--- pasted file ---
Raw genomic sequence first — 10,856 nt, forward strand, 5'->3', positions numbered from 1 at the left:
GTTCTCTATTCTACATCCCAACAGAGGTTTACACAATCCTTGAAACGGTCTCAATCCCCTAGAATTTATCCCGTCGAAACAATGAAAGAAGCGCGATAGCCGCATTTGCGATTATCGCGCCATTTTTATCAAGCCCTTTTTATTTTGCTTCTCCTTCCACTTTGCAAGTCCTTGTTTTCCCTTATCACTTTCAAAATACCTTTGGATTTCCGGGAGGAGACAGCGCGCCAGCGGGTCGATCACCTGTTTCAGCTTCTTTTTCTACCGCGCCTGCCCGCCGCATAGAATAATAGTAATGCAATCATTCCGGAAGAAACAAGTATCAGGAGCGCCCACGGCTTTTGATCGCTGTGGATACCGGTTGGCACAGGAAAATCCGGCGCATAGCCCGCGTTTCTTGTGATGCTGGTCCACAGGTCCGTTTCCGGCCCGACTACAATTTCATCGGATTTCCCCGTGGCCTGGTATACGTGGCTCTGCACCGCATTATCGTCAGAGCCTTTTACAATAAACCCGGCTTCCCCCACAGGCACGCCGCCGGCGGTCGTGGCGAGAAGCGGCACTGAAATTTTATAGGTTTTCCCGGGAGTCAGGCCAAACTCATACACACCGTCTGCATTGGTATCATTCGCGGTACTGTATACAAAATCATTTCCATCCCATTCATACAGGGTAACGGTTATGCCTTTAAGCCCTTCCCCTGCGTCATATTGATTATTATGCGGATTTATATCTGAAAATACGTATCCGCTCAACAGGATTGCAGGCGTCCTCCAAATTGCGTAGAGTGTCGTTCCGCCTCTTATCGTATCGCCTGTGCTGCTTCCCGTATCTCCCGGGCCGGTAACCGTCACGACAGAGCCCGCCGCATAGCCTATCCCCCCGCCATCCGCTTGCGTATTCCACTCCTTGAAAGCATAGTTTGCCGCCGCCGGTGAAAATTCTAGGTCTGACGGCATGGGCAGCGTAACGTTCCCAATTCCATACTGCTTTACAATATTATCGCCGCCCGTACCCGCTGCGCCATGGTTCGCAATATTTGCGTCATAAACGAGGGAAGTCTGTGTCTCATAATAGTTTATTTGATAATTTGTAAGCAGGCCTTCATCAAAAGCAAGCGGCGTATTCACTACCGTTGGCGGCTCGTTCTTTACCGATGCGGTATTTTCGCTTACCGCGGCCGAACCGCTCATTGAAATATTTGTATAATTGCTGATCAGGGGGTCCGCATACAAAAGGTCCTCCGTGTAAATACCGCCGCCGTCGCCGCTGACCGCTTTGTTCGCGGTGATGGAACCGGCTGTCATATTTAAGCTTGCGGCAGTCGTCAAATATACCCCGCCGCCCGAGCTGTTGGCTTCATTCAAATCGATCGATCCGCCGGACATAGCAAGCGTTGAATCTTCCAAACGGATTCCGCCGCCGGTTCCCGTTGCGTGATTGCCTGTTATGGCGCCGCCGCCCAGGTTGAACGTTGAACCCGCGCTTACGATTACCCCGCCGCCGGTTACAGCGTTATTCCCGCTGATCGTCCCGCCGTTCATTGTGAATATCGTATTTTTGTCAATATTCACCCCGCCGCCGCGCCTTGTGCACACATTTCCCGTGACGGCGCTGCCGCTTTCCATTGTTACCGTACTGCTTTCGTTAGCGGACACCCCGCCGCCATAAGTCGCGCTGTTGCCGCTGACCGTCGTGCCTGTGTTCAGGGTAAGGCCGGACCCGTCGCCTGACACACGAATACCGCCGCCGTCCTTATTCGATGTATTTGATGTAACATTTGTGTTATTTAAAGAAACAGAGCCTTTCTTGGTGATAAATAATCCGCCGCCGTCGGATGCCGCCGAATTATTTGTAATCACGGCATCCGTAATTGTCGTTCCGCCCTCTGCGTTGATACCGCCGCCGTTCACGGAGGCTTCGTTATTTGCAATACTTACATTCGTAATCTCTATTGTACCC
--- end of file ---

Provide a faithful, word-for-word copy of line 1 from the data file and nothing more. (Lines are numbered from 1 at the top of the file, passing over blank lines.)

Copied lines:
Raw genomic sequence first — 10,856 nt, forward strand, 5'->3', positions numbered from 1 at the left: